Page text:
The clinical findings associated with involvement of the respiratory muscles include (1) anxious expression; (2) inability to speak without frequent pauses, resulting in short, jerky, “breathless” sentences; (3) increased respiratory rate; (4) movement of the ala nasi and of the accessory muscles of respiration; (5) inability to cough or sniff with full depth; (6) paradoxical abdominal movements caused by diaphragmatic immobility due to spasm or weakness of one or both leaves; and (7) relative immobility of the intercostal spaces, which may be segmental, unilateral, or bilateral. When the arms are weak, and especially when deltoid paralysis occurs, there may be impending respiratory paralysis because the phrenic nerve nuclei are in adjacent areas of the spinal cord. Observation of the patient's capacity for thoracic breathing while the abdominal muscles are splinted manually indicates minor degrees of paresis. Light manual splinting of the thoracic cage will help to assess the effectiveness of diaphragmatic movement.
Poliomyelitis should be considered in any unimmunized or incompletely immunized child with nonspecific febrile illness, aseptic meningitis, or paralytic disease. VAPP should be considered in any child with paralytic disease occurring 7–14 days after receiving oral poliovirus vaccine. VAPP can occur at later times after administration, and should be considered in any child with paralytic disease in countries or regions where wild type poliovirus has been eradicated and OPV has been administered to the child or a contact. The combination of fever, headache, neck and back pain, asymmetric flaccid paralysis without sensory loss, and pleocytosis does not regularly occur in any other illness.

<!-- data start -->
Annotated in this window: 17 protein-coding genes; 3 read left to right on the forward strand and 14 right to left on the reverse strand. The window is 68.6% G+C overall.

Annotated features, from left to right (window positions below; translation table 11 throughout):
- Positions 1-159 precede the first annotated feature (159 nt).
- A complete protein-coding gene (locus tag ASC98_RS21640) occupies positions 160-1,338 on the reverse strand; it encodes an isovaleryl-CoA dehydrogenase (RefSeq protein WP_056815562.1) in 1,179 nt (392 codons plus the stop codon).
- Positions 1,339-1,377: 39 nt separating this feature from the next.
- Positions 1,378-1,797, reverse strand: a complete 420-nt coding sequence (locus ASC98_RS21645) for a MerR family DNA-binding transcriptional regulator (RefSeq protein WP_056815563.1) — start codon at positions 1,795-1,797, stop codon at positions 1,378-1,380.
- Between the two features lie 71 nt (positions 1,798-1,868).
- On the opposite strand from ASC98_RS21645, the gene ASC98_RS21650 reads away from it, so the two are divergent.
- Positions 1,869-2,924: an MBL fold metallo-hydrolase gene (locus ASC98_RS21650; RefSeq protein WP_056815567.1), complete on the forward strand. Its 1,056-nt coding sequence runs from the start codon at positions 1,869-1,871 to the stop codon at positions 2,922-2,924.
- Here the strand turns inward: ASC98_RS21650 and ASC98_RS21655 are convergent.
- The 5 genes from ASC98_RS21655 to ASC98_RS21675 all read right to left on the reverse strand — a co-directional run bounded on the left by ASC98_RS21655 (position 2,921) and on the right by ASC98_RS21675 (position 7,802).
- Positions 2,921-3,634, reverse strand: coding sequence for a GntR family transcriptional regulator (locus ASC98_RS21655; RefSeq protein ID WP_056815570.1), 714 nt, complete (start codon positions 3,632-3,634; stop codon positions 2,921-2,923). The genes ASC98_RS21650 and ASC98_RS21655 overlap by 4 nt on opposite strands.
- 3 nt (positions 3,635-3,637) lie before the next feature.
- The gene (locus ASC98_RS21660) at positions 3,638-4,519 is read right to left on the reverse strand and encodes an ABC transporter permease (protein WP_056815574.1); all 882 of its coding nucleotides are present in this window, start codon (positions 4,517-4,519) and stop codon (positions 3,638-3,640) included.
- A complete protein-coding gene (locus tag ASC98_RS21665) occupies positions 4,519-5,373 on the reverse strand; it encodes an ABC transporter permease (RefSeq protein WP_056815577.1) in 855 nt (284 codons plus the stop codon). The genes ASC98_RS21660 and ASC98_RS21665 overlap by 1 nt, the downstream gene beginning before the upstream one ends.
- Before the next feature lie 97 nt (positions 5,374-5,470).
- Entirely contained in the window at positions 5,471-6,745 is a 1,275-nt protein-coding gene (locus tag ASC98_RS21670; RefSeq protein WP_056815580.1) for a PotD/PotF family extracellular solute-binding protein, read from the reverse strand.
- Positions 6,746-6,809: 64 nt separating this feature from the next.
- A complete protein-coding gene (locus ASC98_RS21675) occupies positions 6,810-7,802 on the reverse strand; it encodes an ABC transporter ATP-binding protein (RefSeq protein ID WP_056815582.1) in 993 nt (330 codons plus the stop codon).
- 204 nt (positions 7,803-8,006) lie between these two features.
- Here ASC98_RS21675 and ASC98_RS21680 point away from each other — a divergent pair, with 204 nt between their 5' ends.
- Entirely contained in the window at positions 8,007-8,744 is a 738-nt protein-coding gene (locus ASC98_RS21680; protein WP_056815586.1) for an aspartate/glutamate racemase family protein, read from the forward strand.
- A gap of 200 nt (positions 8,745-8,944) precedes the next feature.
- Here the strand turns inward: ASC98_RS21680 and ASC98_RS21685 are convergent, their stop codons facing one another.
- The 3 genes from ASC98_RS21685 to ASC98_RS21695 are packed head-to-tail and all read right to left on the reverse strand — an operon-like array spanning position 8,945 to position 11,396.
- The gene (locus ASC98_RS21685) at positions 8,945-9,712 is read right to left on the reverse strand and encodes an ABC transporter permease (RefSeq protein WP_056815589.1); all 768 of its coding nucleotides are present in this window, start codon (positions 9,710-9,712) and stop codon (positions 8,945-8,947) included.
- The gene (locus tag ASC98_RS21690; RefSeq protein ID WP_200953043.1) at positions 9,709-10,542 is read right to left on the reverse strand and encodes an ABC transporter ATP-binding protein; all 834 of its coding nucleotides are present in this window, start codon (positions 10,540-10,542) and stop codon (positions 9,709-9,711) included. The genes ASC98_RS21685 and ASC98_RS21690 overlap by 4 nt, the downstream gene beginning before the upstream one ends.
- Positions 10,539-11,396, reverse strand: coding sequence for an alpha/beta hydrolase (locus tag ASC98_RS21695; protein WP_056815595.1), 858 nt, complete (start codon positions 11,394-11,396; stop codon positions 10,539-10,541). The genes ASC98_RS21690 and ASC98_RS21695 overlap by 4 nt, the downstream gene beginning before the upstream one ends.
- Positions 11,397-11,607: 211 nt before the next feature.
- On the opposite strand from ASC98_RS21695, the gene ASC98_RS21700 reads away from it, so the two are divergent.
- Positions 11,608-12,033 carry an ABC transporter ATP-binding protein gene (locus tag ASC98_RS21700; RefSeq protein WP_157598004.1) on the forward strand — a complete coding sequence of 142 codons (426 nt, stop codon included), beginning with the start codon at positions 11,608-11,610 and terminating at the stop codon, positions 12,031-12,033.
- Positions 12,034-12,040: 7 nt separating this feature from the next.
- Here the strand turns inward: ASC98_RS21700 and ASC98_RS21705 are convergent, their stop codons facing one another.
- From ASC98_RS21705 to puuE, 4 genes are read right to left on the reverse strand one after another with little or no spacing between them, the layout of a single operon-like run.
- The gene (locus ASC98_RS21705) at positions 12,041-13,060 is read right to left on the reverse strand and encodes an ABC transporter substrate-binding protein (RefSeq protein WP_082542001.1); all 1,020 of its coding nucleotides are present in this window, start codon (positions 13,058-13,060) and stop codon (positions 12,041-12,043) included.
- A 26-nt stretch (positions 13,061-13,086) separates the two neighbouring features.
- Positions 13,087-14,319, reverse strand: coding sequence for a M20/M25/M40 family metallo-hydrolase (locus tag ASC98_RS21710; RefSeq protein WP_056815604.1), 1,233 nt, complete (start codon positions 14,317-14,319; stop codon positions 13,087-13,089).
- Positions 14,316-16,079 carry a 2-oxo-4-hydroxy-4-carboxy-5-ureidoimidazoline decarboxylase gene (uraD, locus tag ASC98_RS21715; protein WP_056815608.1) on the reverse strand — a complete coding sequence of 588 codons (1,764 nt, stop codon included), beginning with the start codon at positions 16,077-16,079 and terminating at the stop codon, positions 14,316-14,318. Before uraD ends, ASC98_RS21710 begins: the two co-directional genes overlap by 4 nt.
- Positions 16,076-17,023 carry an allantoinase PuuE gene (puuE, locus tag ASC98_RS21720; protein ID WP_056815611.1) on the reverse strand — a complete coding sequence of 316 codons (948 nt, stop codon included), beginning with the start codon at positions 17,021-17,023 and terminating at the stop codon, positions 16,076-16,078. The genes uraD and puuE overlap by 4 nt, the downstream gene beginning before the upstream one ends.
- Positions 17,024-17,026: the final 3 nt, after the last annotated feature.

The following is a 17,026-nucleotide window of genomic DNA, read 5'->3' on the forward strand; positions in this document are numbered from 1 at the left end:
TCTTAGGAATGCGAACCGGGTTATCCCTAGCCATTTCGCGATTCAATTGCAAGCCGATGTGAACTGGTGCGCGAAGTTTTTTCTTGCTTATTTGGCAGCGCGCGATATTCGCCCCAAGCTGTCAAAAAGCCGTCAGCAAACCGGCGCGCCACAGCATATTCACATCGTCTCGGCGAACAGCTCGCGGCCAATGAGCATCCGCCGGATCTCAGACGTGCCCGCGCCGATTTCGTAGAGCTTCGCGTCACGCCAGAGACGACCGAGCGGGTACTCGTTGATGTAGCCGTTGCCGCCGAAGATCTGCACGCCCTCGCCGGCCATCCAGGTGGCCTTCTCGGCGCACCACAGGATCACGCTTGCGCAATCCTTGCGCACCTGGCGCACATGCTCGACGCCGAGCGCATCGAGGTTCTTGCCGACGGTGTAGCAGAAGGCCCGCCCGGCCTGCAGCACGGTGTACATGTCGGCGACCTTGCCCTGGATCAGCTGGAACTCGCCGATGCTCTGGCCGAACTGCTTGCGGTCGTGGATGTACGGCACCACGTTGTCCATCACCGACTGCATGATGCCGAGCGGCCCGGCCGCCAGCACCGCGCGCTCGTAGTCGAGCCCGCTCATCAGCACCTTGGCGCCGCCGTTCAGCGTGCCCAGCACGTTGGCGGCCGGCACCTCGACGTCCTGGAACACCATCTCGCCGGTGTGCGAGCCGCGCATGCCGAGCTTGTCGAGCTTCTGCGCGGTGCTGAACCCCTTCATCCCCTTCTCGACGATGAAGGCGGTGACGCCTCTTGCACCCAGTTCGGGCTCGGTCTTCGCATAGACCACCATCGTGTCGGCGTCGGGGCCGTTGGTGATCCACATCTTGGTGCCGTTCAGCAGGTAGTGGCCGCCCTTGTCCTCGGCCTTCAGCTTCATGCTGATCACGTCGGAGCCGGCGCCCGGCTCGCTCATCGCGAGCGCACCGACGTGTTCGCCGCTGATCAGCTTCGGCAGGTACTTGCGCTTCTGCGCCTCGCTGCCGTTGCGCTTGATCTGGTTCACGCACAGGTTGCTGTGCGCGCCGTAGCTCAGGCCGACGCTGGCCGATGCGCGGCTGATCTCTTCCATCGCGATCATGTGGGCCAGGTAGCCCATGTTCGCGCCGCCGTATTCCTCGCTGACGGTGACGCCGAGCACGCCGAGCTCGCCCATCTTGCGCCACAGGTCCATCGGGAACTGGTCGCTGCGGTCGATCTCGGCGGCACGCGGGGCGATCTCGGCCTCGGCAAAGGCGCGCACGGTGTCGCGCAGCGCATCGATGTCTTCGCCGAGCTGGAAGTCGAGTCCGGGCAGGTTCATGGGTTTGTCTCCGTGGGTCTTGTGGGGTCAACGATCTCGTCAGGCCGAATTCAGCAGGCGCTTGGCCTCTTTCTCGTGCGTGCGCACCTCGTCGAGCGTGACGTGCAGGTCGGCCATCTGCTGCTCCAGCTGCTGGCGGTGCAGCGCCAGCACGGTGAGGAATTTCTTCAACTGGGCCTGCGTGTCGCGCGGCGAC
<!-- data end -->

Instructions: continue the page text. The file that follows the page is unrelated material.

The World Health Organization (WHO) currently recommends that the laboratory diagnosis of poliomyelitis be confirmed by isolation and identification of poliovirus in the stool, with specific identification of wild-type and vaccine type strains. In suspected cases of acute flaccid paralysis, 2 stool specimens should be collected 24–48?hr apart, as soon as possible after the diagnosis of poliomyelitis is suspected. Poliovirus concentrations are high in the stool in the first week after the onset of paralysis, which is the optimal time for collection of stool specimens. Polioviruses may be isolated from 80 to 90% of acutely ill patients, whereas less than 20% may yield virus within 3–4 wk after onset of paralysis. Because most children with spinal or bulbospinal poliomyelitis have constipation, rectal straws may be used to obtain specimens; ideally a minimum of 8–10 grams should be collected. In laboratories that can isolate poliovirus, isolates should be sent to either the Centers for Disease Control and Prevention or to one of the WHO-certified poliomyelitis laboratories where DNA sequence analysis can be performed to distinguish between wild poliovirus and neurovirulent, revertant oral poliovirus vaccine strains. With the current WHO global plan for eradication of poliomyelitis worldwide, most regions of the world (the Americas, Europe, and Australia) have been certified wild-poliovirus free; in these areas, poliomyelitis is most often caused by vaccine strains. Hence it is critical to differentiate between wild type and revertant vaccine type strains.